Library 2.0 2009


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Library 2.0 model for library services in academic libraries

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  • What is RSS?
    RSS (Rich Site Summary) is a format for delivering regularly changing web content. Many news-related sites, weblogs and other online publishers syndicate their content as an RSS Feed to whoever wants it.
    Why RSS? Benefits and Reasons for using RSS
    RSS solves a problem for people who regularly use the web. It allows you to easily stay informed by retrieving the latest content from the sites you are interested in. You save time by not needing to visit each site individually. You ensure your privacy, by not needing to join each site's email newsletter. The number of sites offering RSS feeds is growing rapidly and includes big names like Yahoo News.
    What do I need to do to read an RSS Feed? RSS Feed Readers and News Aggregators
    Feed Reader or News Aggregator software allow you to grab the RSS feeds from various sites and display them for you to read and use.A variety of RSS Readers are available for different platforms. Some popular feed readers include Amphetadesk (Windows, Linux, Mac), FeedReader (Windows), and NewsGator (Windows - integrates with Outlook). There are also a number of web-based feed readers available. My Yahoo, Bloglines, and Google Reader are popular web-based feed readers.Once you have your Feed Reader, it is a matter of finding sites that syndicate content and adding their RSS feed to the list of feeds your Feed Reader checks. Many sites display a small icon with the acronyms RSS, XML, or RDF to let you know a feed is available.
  • Library 2.0 applies Web 2.0 ideas to libraries.
  • is user-centered
    is “everywhere”
    socially rich: library presence (and web presence) includes users’ presences. Both synchronous (IM) and asynchronous (wikki) ways for user sto communicate with each other and with libarians.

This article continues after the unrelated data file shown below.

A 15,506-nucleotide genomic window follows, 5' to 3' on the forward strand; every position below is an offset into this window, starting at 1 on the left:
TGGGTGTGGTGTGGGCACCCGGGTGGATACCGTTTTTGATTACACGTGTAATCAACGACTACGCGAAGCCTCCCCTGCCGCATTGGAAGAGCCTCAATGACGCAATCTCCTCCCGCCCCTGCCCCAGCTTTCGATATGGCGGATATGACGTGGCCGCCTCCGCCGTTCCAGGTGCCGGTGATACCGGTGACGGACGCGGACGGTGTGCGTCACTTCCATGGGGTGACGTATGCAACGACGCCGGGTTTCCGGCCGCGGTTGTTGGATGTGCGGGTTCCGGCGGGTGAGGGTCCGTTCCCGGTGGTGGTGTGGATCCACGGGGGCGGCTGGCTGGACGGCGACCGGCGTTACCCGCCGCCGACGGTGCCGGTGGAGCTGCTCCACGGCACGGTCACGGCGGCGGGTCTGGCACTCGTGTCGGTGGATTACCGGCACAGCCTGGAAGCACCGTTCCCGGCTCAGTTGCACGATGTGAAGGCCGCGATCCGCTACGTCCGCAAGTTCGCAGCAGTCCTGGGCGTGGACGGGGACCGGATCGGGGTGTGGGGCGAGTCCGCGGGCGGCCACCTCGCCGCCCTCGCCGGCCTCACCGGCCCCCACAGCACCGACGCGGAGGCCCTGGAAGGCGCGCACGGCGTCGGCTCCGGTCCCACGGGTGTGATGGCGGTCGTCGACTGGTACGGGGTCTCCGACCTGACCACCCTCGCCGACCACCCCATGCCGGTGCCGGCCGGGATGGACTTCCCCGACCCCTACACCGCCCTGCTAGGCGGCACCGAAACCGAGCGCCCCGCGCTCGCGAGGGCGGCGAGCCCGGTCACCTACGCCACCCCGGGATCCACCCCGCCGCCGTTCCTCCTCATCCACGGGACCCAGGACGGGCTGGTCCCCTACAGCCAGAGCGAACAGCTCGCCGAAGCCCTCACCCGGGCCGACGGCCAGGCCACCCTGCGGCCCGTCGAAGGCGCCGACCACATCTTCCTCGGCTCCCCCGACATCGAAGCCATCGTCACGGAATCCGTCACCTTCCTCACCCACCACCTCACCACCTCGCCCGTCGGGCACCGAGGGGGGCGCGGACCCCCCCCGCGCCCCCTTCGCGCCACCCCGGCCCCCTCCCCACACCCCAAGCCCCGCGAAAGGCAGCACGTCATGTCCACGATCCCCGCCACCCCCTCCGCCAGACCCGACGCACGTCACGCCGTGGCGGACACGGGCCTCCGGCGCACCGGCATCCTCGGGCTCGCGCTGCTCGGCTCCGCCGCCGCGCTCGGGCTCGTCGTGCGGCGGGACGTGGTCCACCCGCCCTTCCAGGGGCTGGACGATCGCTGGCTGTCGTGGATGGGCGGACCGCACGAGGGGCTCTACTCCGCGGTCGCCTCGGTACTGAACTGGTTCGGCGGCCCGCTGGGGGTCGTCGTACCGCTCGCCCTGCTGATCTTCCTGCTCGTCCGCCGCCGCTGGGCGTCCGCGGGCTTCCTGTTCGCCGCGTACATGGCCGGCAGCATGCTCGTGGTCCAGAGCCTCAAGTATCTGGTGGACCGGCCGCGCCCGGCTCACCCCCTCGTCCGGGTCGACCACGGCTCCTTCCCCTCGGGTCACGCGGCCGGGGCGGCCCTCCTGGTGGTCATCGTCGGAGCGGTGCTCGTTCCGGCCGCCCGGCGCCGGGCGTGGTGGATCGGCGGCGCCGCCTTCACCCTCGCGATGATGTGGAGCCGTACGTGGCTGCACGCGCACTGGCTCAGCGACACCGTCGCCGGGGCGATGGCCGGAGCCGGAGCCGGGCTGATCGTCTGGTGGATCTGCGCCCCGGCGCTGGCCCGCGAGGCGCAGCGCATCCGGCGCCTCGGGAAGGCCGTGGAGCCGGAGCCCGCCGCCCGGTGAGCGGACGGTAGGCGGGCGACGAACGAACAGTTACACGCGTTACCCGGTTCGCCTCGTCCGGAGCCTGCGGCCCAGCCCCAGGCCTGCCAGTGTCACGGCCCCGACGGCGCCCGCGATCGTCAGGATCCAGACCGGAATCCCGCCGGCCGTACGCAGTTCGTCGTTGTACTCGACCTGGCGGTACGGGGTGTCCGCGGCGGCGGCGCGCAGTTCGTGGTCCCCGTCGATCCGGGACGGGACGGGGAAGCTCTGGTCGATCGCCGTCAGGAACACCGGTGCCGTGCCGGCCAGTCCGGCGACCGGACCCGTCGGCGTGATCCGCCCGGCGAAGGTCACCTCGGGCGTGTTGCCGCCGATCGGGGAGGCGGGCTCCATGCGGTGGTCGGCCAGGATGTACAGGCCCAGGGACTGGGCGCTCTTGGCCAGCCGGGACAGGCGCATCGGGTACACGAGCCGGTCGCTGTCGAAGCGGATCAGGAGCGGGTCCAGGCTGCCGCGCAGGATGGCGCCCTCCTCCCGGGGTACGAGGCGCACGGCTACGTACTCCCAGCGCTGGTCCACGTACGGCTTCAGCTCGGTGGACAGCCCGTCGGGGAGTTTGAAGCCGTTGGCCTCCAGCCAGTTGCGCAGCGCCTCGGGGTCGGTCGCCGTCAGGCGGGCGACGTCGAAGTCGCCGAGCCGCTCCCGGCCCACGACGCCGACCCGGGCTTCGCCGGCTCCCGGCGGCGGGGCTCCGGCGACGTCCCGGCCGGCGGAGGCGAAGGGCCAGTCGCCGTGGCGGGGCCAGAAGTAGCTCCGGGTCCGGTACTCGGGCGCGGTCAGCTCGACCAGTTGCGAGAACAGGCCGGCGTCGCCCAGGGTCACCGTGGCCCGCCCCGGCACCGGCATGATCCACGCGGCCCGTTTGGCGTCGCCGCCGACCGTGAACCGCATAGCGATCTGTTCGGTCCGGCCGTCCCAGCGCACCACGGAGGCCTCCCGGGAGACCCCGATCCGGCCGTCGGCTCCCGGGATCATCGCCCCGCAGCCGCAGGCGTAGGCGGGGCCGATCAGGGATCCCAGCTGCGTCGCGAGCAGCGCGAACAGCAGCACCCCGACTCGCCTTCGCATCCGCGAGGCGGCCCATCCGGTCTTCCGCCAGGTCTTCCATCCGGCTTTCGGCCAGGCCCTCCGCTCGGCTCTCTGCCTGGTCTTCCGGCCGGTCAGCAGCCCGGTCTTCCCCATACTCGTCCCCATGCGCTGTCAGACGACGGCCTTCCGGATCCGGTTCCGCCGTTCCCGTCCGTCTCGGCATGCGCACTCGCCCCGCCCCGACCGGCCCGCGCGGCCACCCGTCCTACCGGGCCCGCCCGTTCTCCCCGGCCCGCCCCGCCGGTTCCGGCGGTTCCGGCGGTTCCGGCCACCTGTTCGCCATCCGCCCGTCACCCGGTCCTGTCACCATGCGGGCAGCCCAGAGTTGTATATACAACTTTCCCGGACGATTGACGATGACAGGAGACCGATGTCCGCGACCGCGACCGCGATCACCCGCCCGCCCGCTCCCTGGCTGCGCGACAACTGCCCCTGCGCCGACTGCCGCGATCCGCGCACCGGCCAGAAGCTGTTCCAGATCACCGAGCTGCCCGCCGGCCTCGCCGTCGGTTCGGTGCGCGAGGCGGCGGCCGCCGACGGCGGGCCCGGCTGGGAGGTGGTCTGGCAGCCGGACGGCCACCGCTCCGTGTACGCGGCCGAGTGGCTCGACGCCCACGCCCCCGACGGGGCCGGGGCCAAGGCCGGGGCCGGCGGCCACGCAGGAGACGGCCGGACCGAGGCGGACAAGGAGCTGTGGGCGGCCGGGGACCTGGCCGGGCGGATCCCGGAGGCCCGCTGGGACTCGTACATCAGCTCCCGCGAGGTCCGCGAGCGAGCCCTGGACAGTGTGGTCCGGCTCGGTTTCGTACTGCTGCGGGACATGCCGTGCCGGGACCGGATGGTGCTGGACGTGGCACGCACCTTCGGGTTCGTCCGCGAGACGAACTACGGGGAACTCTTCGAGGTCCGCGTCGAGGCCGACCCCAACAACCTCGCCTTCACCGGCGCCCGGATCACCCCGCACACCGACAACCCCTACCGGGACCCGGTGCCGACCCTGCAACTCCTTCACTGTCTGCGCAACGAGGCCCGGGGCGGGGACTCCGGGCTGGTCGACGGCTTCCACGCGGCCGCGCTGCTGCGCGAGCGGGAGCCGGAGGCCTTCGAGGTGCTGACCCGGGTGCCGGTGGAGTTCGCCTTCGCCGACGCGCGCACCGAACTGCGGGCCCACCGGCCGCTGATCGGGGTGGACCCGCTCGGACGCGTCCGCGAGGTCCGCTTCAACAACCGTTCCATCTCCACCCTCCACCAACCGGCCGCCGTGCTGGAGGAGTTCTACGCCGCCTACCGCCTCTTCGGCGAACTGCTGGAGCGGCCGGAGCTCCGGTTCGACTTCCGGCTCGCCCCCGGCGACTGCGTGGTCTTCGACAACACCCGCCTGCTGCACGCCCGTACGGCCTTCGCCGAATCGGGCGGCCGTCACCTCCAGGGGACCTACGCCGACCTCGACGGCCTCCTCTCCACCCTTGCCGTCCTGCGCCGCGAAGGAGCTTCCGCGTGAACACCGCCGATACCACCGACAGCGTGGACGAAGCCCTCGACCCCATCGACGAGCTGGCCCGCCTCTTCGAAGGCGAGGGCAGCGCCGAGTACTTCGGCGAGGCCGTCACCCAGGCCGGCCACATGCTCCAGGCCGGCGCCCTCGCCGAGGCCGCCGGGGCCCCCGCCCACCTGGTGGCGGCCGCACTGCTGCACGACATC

invites participation
    provides multi-media experiences
    is communally innovative: rests on the foundation of libraries as a community service, but understands that as communities change, libraries must not only change with them, but must also allow users to change the library. It seeks to continually change its services, to find new ways to allow communities, not just individuals to seek, find, and utilize information.
    uses systems built between libraries and a range of technology partners
  • Also, (;
    Now, information is very easily shared with many social networking websites, whether digg, or even facebook – many news/entertainment sites provide links that allow you to share the story via facebook or other social networking sites.
  • Some drawbacks:
    Do libraries belong in this social setting?
    What if this is a fad? Why waste time investing in this?
    Why duplicate efforts if library is building website?
    Isn’t this a waste of time?
  • University libraries have a somewhat different focus. The Undergraduate Library at the University of Illinois–Urbana-Champaign (, for example, lets students know about upcoming deadlines (“5 days left to return ALL media items”), service issues (“Access to EBSCO through wireless is down. You can still access EBSCO through desktop PCs”), and other topics of interest to its audience (“UGL is hiring for Spring 09! Applications @ the front desk”). The Yale University Science Libraries ( announce workshops on library resources, provide links to online archives, and give tips on sending text messages to a librarian. North Carolina State University Engineering Library ( links to both university and external blog posts.
  • University of Illinois at Urbana-Champaign
  • Blogging was initially considered more risky, but now, many professionals are making a name for themselves in their profession with blogs – and libraries are no exception.
  • Duke University Libraries, Biddle Beat (The official blog of the Music Library at Duke)